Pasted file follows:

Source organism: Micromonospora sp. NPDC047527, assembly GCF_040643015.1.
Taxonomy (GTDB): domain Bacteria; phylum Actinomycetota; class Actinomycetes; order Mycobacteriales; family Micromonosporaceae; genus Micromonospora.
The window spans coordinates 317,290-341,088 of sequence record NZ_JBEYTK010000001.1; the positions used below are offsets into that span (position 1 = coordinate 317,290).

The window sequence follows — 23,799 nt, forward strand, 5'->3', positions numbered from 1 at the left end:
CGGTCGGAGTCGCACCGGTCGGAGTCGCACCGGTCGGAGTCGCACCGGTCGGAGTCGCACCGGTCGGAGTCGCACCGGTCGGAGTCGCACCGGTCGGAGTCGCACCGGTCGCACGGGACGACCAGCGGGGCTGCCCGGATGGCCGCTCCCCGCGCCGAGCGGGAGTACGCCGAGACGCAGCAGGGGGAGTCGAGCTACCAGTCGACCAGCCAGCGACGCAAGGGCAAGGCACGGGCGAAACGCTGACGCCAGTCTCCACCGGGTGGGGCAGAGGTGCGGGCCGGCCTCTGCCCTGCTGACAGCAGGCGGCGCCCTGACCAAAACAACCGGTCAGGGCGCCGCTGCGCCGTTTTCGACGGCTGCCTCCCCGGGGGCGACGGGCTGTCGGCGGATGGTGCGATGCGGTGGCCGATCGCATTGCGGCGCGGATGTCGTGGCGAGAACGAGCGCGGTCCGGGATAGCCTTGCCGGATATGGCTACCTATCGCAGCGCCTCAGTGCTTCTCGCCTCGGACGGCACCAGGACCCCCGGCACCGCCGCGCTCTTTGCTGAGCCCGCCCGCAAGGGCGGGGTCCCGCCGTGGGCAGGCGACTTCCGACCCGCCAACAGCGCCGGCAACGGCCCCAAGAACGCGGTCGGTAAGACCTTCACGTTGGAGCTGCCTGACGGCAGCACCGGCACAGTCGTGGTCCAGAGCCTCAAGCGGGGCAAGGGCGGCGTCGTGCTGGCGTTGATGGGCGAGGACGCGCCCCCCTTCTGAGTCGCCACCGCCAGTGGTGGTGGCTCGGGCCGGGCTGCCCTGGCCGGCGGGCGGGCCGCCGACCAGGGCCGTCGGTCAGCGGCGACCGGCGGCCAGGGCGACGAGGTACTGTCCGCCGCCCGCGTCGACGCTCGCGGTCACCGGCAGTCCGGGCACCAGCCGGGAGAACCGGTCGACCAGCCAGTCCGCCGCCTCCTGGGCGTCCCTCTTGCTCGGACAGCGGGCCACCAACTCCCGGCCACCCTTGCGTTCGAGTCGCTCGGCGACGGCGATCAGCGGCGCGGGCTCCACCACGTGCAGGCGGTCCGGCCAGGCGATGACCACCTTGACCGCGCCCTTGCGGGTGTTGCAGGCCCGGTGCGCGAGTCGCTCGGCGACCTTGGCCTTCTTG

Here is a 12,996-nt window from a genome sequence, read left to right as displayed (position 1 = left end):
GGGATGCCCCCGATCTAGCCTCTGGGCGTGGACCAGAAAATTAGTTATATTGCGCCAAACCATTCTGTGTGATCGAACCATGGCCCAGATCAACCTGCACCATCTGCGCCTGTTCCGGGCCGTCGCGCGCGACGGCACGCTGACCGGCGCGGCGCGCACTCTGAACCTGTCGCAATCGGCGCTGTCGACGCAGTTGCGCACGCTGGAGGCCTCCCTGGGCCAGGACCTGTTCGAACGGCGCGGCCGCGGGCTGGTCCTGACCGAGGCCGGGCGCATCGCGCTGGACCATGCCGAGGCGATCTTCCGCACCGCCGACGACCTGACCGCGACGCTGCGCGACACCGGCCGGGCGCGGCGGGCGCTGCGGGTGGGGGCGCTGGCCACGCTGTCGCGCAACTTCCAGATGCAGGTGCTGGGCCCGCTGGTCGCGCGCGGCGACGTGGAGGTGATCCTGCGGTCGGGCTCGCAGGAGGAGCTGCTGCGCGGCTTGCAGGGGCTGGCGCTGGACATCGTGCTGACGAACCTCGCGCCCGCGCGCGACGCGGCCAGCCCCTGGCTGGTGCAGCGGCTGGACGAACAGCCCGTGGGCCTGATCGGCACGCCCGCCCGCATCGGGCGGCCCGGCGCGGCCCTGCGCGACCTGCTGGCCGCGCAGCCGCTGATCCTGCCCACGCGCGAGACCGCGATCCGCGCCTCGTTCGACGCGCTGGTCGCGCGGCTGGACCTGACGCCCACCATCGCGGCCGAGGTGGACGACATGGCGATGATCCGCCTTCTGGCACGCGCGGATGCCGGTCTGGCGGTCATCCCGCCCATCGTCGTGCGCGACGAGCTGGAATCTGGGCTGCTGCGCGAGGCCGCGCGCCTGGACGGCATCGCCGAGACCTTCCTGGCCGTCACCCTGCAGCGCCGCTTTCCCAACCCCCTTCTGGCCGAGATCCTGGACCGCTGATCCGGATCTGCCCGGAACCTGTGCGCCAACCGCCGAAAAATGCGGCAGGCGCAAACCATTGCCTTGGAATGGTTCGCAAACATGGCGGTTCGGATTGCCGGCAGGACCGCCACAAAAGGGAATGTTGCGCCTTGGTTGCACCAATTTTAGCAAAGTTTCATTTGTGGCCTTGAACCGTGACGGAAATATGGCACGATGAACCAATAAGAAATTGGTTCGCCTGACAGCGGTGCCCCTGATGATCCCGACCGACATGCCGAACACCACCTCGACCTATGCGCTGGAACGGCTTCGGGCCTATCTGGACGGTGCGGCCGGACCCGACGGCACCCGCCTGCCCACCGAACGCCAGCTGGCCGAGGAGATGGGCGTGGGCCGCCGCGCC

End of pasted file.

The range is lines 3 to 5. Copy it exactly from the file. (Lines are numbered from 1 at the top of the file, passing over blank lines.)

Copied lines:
The window spans coordinates 317,290-341,088 of sequence record NZ_JBEYTK010000001.1; the positions used below are offsets into that span (position 1 = coordinate 317,290).

The window sequence follows — 23,799 nt, forward strand, 5'->3', positions numbered from 1 at the left end:
CGGTCGGAGTCGCACCGGTCGGAGTCGCACCGGTCGGAGTCGCACCGGTCGGAGTCGCACCGGTCGGAGTCGCACCGGTCGGAGTCGCACCGGTCGGAGTCGCACCGGTCGCACGGGACGACCAGCGGGGCTGCCCGGATGGCCGCTCCCCGCGCCGAGCGGGAGTACGCCGAGACGCAGCAGGGGGAGTCGAGCTACCAGTCGACCAGCCAGCGACGCAAGGGCAAGGCACGGGCGAAACGCTGACGCCAGTCTCCACCGGGTGGGGCAGAGGTGCGGGCCGGCCTCTGCCCTGCTGACAGCAGGCGGCGCCCTGACCAAAACAACCGGTCAGGGCGCCGCTGCGCCGTTTTCGACGGCTGCCTCCCCGGGGGCGACGGGCTGTCGGCGGATGGTGCGATGCGGTGGCCGATCGCATTGCGGCGCGGATGTCGTGGCGAGAACGAGCGCGGTCCGGGATAGCCTTGCCGGATATGGCTACCTATCGCAGCGCCTCAGTGCTTCTCGCCTCGGACGGCACCAGGACCCCCGGCACCGCCGCGCTCTTTGCTGAGCCCGCCCGCAAGGGCGGGGTCCCGCCGTGGGCAGGCGACTTCCGACCCGCCAACAGCGCCGGCAACGGCCCCAAGAACGCGGTCGGTAAGACCTTCACGTTGGAGCTGCCTGACGGCAGCACCGGCACAGTCGTGGTCCAGAGCCTCAAGCGGGGCAAGGGCGGCGTCGTGCTGGCGTTGATGGGCGAGGACGCGCCCCCCTTCTGAGTCGCCACCGCCAGTGGTGGTGGCTCGGGCCGGGCTGCCCTGGCCGGCGGGCGGGCCGCCGACCAGGGCCGTCGGTCAGCGGCGACCGGCGGCCAGGGCGACGAGGTACTGTCCGCCGCCCGCGTCGACGCTCGCGGTCACCGGCAGTCCGGGCACCAGCCGGGAGAACCGGTCGACCAGCCAGTCCGCCGCCTCCTGGGCGTCCCTCTTGCTCGGACAGCGGGCCACCAACTCCCGGCCACCCTTGCGTTCGAGTCGCTCGGCGACGGCGATCAGCGGCGCGGGCTCCACCACGTGCAGGCGGTCCGGCCAGGCGATGACCACCTTGACCGCGCCCTTGCGGGTGTTGCAGGCCCGGTGCGCGAGTCGCTCGGCGACCTTGGCCTTCTTG